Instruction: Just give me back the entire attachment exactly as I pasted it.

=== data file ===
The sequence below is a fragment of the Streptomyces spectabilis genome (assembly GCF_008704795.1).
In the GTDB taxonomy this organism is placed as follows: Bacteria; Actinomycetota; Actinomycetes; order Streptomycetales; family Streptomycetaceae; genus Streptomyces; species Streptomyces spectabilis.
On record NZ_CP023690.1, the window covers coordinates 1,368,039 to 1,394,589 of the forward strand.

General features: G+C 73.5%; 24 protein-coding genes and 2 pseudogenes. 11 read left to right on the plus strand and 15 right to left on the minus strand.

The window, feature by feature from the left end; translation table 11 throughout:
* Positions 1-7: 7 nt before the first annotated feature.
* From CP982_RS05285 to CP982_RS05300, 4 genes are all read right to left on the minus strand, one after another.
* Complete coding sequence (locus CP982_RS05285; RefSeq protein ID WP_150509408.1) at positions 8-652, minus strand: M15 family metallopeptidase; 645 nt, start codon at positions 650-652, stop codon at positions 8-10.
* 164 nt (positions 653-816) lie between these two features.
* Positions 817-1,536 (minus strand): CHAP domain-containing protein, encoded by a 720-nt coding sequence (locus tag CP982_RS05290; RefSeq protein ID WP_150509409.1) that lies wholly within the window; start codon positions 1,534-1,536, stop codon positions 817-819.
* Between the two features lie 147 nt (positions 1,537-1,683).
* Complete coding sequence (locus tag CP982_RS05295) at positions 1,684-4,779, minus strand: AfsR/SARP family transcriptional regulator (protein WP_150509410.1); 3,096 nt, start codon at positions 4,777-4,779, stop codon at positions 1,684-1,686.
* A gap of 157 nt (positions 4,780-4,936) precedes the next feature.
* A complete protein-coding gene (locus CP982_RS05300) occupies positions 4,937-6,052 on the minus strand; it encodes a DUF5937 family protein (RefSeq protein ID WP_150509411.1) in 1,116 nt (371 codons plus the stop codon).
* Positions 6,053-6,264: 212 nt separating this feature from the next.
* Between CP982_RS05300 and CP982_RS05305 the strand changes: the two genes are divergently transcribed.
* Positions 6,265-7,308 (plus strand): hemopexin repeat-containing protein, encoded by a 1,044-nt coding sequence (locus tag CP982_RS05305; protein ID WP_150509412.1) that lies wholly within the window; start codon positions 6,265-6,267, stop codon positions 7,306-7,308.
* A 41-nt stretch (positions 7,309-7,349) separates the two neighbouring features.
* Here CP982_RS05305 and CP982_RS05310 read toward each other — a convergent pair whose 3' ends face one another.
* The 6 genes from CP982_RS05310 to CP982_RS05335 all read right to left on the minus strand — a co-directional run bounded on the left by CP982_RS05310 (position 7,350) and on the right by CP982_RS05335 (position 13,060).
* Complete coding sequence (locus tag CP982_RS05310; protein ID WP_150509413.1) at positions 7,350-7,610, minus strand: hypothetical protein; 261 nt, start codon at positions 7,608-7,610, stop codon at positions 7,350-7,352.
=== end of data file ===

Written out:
The sequence below is a fragment of the Streptomyces spectabilis genome (assembly GCF_008704795.1).
In the GTDB taxonomy this organism is placed as follows: Bacteria; Actinomycetota; Actinomycetes; order Streptomycetales; family Streptomycetaceae; genus Streptomyces; species Streptomyces spectabilis.
On record NZ_CP023690.1, the window covers coordinates 1,368,039 to 1,394,589 of the forward strand.

General features: G+C 73.5%; 24 protein-coding genes and 2 pseudogenes. 11 read left to right on the plus strand and 15 right to left on the minus strand.

The window, feature by feature from the left end; translation table 11 throughout:
* Positions 1-7: 7 nt before the first annotated feature.
* From CP982_RS05285 to CP982_RS05300, 4 genes are all read right to left on the minus strand, one after another.
* Complete coding sequence (locus CP982_RS05285; RefSeq protein ID WP_150509408.1) at positions 8-652, minus strand: M15 family metallopeptidase; 645 nt, start codon at positions 650-652, stop codon at positions 8-10.
* 164 nt (positions 653-816) lie between these two features.
* Positions 817-1,536 (minus strand): CHAP domain-containing protein, encoded by a 720-nt coding sequence (locus tag CP982_RS05290; RefSeq protein ID WP_150509409.1) that lies wholly within the window; start codon positions 1,534-1,536, stop codon positions 817-819.
* Between the two features lie 147 nt (positions 1,537-1,683).
* Complete coding sequence (locus tag CP982_RS05295) at positions 1,684-4,779, minus strand: AfsR/SARP family transcriptional regulator (protein WP_150509410.1); 3,096 nt, start codon at positions 4,777-4,779, stop codon at positions 1,684-1,686.
* A gap of 157 nt (positions 4,780-4,936) precedes the next feature.
* A complete protein-coding gene (locus CP982_RS05300) occupies positions 4,937-6,052 on the minus strand; it encodes a DUF5937 family protein (RefSeq protein ID WP_150509411.1) in 1,116 nt (371 codons plus the stop codon).
* Positions 6,053-6,264: 212 nt separating this feature from the next.
* Between CP982_RS05300 and CP982_RS05305 the strand changes: the two genes are divergently transcribed.
* Positions 6,265-7,308 (plus strand): hemopexin repeat-containing protein, encoded by a 1,044-nt coding sequence (locus tag CP982_RS05305; protein ID WP_150509412.1) that lies wholly within the window; start codon positions 6,265-6,267, stop codon positions 7,306-7,308.
* A 41-nt stretch (positions 7,309-7,349) separates the two neighbouring features.
* Here CP982_RS05305 and CP982_RS05310 read toward each other — a convergent pair whose 3' ends face one another.
* The 6 genes from CP982_RS05310 to CP982_RS05335 all read right to left on the minus strand — a co-directional run bounded on the left by CP982_RS05310 (position 7,350) and on the right by CP982_RS05335 (position 13,060).
* Complete coding sequence (locus tag CP982_RS05310; protein ID WP_150509413.1) at positions 7,350-7,610, minus strand: hypothetical protein; 261 nt, start codon at positions 7,608-7,610, stop codon at positions 7,350-7,352.